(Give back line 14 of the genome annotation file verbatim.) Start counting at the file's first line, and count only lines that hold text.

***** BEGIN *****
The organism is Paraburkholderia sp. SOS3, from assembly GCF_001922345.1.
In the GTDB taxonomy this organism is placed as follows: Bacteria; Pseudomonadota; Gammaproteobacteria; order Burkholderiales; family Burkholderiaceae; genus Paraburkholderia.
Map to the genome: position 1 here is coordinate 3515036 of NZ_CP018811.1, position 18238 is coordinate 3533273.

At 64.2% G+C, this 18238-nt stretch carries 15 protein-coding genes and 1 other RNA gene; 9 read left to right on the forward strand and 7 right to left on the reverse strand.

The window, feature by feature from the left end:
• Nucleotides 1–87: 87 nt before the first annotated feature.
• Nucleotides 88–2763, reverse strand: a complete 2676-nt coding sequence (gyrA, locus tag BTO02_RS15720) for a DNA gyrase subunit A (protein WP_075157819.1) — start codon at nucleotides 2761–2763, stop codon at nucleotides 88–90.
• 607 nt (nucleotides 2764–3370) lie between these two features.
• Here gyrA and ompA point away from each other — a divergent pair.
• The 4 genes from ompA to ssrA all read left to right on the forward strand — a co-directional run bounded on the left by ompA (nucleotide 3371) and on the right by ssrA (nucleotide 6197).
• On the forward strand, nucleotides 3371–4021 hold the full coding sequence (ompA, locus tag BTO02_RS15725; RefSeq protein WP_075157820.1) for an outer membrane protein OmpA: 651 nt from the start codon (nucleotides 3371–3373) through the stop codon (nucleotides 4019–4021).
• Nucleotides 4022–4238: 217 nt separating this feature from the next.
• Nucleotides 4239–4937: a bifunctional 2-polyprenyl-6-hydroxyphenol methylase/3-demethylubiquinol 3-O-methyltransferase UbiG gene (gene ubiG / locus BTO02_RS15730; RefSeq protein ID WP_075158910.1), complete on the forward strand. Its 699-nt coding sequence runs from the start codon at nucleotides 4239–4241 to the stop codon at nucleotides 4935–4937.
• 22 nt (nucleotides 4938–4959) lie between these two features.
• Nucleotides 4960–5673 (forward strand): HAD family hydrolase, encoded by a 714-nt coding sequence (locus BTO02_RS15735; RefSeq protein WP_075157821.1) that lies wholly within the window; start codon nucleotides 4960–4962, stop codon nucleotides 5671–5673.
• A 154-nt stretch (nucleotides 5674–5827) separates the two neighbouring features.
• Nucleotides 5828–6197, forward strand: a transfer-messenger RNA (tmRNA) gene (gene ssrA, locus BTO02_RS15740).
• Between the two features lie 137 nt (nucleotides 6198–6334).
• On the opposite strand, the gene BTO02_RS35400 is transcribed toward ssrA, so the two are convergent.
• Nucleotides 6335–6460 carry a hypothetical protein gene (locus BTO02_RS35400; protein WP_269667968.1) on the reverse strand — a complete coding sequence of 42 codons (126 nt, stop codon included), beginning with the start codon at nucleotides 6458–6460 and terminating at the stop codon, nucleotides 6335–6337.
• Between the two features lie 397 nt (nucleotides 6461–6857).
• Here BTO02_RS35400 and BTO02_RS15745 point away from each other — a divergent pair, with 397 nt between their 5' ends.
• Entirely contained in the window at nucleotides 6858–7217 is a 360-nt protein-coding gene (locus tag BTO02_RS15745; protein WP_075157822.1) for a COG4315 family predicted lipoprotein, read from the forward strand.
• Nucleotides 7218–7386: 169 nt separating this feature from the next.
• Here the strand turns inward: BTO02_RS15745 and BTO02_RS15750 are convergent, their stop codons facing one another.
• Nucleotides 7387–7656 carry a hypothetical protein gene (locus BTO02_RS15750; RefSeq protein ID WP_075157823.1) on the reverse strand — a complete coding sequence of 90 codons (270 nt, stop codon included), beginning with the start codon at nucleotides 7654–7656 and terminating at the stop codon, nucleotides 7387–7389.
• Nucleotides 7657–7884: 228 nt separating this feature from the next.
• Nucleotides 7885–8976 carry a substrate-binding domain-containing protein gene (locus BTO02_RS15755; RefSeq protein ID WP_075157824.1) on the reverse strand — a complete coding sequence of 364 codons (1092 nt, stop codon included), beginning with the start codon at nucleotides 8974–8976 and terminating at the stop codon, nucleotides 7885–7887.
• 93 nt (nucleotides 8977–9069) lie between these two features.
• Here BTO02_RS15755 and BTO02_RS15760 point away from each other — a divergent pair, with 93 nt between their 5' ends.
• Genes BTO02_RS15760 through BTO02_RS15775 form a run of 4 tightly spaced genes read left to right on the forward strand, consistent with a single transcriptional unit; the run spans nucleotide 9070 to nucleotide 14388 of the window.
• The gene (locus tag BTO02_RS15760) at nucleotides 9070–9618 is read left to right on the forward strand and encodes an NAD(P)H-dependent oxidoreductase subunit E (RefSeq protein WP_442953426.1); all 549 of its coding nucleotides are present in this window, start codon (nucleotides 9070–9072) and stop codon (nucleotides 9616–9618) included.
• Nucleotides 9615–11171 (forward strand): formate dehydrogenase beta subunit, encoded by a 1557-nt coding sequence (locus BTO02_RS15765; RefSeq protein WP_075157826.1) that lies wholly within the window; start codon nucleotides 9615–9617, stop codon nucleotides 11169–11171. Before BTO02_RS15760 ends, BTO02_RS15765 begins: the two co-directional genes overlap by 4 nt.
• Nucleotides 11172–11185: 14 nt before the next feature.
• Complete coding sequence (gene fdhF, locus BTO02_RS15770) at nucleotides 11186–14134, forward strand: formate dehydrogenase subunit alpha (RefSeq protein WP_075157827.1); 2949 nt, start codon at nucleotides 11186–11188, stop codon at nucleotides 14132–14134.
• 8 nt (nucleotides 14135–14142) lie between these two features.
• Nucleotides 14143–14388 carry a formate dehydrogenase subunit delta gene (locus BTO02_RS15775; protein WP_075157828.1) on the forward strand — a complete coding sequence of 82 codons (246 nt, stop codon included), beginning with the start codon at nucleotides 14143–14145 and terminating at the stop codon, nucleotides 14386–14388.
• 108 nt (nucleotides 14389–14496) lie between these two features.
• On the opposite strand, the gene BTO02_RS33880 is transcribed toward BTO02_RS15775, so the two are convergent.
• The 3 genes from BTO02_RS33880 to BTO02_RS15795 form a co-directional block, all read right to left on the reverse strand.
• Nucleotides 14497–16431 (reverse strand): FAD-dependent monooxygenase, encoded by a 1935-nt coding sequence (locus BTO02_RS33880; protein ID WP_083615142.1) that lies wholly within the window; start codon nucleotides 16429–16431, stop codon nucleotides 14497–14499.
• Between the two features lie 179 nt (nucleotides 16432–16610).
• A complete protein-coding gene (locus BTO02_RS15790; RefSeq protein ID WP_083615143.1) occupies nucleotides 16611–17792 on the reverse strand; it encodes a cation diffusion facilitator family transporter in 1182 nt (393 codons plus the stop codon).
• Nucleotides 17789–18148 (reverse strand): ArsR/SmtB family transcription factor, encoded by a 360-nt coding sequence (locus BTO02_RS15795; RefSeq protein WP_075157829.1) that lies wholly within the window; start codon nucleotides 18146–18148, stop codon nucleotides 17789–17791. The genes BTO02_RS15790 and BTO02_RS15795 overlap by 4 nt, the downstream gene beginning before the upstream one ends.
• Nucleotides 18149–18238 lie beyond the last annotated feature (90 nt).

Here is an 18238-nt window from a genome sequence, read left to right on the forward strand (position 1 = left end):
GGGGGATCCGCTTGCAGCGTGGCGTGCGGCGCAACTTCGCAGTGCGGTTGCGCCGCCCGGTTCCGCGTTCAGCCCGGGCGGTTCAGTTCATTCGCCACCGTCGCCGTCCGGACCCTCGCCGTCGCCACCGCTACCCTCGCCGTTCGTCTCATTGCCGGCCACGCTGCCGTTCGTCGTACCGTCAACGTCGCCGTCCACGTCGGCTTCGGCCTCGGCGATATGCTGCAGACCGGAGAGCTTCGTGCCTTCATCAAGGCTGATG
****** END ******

• 22 nt (nucleotides 4938–4959) lie between these two features.